FIG. 3 is a plan view of the drill bushing member of the drill depth control assembly.
FIG. 4 is a side view of the locking member of the depth control assemly.
FIG. 5 is a plan view of the locking member of the depth control assembly.
FIG. 6 is the bottom view of the bushing member and the locking member connected to form the depth control assembly.
FIG. 7 is a side view showing the bushing member and the locking member connected to form the drill depth control assembly.
Reference will now be made in detail to the present preferred embodiment of the invention, an example of which is illustrated in the accompanying drawings.
As shown in FIG. 1, the depth control assembly, shown generally as 10, includes a bushing member shown generally as 12 and a locking member shown generally as 14. The bushing member 12 includes at its one end an elongated cylindrical bushing sleeve 16 for insertion into a bushing 18 formed in a guide hole in drill plate 20. Drill plate 20 is part of the jig with jig feet 22 that is positioned over production part 24. Bushing sleeve 16 engages production part 24 at its one end and at its opposite end is fixed to bushing plate 26. Bushing plate 26 in turn is fixed to a nose piece 28 of a machine tool, such as the portable drill.
As shown in FIG. 1, locking member 14 can be locked into engagement with drill plate 20 through the interaction of slotted lock screws 30 and the convex tapered ledges 58 on locking member 14. The rotation of the locking member in one direction will clamp the locking member tightly against the drill plate and the rotation in the opposite direction will release the locking member. Similarly, the nose piece of the drill can be fixed to the bushing plate 26 through the interaction of slotted locking screws 32 on the bushing plate 26 and the helical type locking device 34, which is conventionally part of a drill bushing attached to a drill.
The bushing member 12 is shown in more detail in FIGS. 2 and 3. The bushing member includes a bushing sleeve 16 and bushing plate 26. The end of the bushing sleeve 16 includes two or more chip clearance slots 36 which provide room for the clearance of chips produced during the drilling process. Bushing plate 26 includes two slotted locking screws 32 which are fixed to the drill plate by any conventional means. As shown in FIG. 3, the bushing plate 26 includes two threaded screw holes 40 and the elongated aperture 55 for receiving a drill bushing and drill bit.
The locking member 14 is shown in more detail in FIGS. 4 and 5. The locking member includes elongated handles 50, a cylindrical main body portion 51 and an elongated cylindrical aperture 52 for slidably receiving drill bushing sleeve 16. The locking member has two apertures 54, and immediately below each of those apertures is an elongated cylindrical recess 56. The bottom of the locking member is flat to fit securely against the drill plate 20 of a jig, and the locking member 14 includes two convex tapered ledges 58 designed to engage slotted locking screws 30 on a drill plate 20 of a jig.
The combined bushing member and locking member are shown in FIGS. 1, 6 and 7. The locking member 14 fits over the bushing sleeve 16 and is slidably fixed to the bushing plate 26 by a pair of screws 60 which protrude through apertures 54 and thread into threaded holes 40 of bushing plate 26. A pair of coil springs 64 are positioned between the heads 62 of locking screws 60 and the wall of locking member 14 surrounding the apertures 54. The coil springs 64 therefore tend to bias the locking member 14 into engagement with the bushing plate 26. Thus, when locking member 14 is locked onto the drill plate 20, the coil springs 64 pull the bushing plate 26 downward and thereby press the bushing sleeve 16 into contact with the production part 24. This operation of the depth control assembly is best shown in FIG. 1.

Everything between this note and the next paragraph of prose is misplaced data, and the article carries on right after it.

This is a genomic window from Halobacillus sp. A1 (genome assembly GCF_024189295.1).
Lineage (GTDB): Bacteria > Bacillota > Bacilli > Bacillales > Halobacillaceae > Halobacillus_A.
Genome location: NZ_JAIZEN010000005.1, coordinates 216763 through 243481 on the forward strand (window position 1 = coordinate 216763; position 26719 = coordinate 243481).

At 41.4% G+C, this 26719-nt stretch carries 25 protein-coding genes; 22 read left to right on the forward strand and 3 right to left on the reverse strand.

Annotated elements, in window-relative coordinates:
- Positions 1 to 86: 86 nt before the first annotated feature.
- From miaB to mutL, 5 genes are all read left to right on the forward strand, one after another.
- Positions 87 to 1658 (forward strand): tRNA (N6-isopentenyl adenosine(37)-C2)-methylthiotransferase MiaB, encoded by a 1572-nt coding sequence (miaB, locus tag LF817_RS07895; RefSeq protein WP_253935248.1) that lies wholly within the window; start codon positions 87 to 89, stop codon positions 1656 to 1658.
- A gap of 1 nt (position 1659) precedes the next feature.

The present invention therefore provides a springloaded adapter that locks onto a drill plate 20 at a drill bushing location equipped with locking screws 30. In operation, the drill bushing sleeve 16 is slipped into the drill plate liner bushing 18 until the end of the sleeve bushing 16 contacts the production part 24. The locking handle 50 is then pressed down depressing the spring 64 until the lower surface of the locking member 14 contacts the drill plate 20. The handle 50 is then rotated counterclockwise about one eighth turn to lock the locking member and therefore the drill depth control assembly onto the drill plate. The assembly is now secure on the drill plate.
The operator then takes a single measurement to the production part 24 in order to set the drilling depth on the portable drill. The drill motor assembly is then inserted and locked onto the bushing plate through the interaction of slotted locking screws 32 and helical locking member 34. Again, the bushing plate 26 and drill interlock through the counterclockwise rotation of the drill with respect to the bushing plate. The drill is then cycled to drill and retract and thus drill the desired hole in the production part. The depth control assembly, including the drill motor, can then be moved from hole to hole and will drill to the same depth as measured from the production part's outside mold line, regardless of the varying distance between the drill plate and the production part.
Although the above invention has been described for use with a drill, it is apparent that the depth control assembly can be used with a wide variety of machine tools which are used in machine production parts to selected depths. Thus, the invention is not limited to use with drills but encompasses all machining operations where a constant depth setting is desired.
Other embodiments of the invention will be apparent to those skilled in the art from consideration of the specification and practice of the invention disclosed herein. It is intended that the specification and examples be considered as exemplary only with a true scope and spirit of the invention being indicated by the following claims:
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|U.S. Classification||408/72.00B, 408/97, 408/14, 408/241.00G, 408/202|
|Cooperative Classification||Y10T408/98, Y10T408/56245, Y10T408/8925, B23B49/008, Y10T408/569, Y10T408/18|
|Sep 29, 1982||AS||Assignment|
Owner name: BOEING AEROSPACE COMPANY (A DIVISION OF THE BOEING
Free format text: ASSIGNMENT OF ASSIGNORS INTEREST.;ASSIGNOR:LUND, WESLEY C.;REEL/FRAME:004050/0797
Effective date: 19820928
|Aug 8, 1988||FPAY||Fee payment|
Year of fee payment: 4
|Oct 28, 1992||REMI||Maintenance fee reminder mailed|
|Mar 28, 1993||LAPS||Lapse for failure to pay maintenance fees|
|Jun 15, 1993||FP||Expired due to failure to pay maintenance fee|
Effective date: 19930328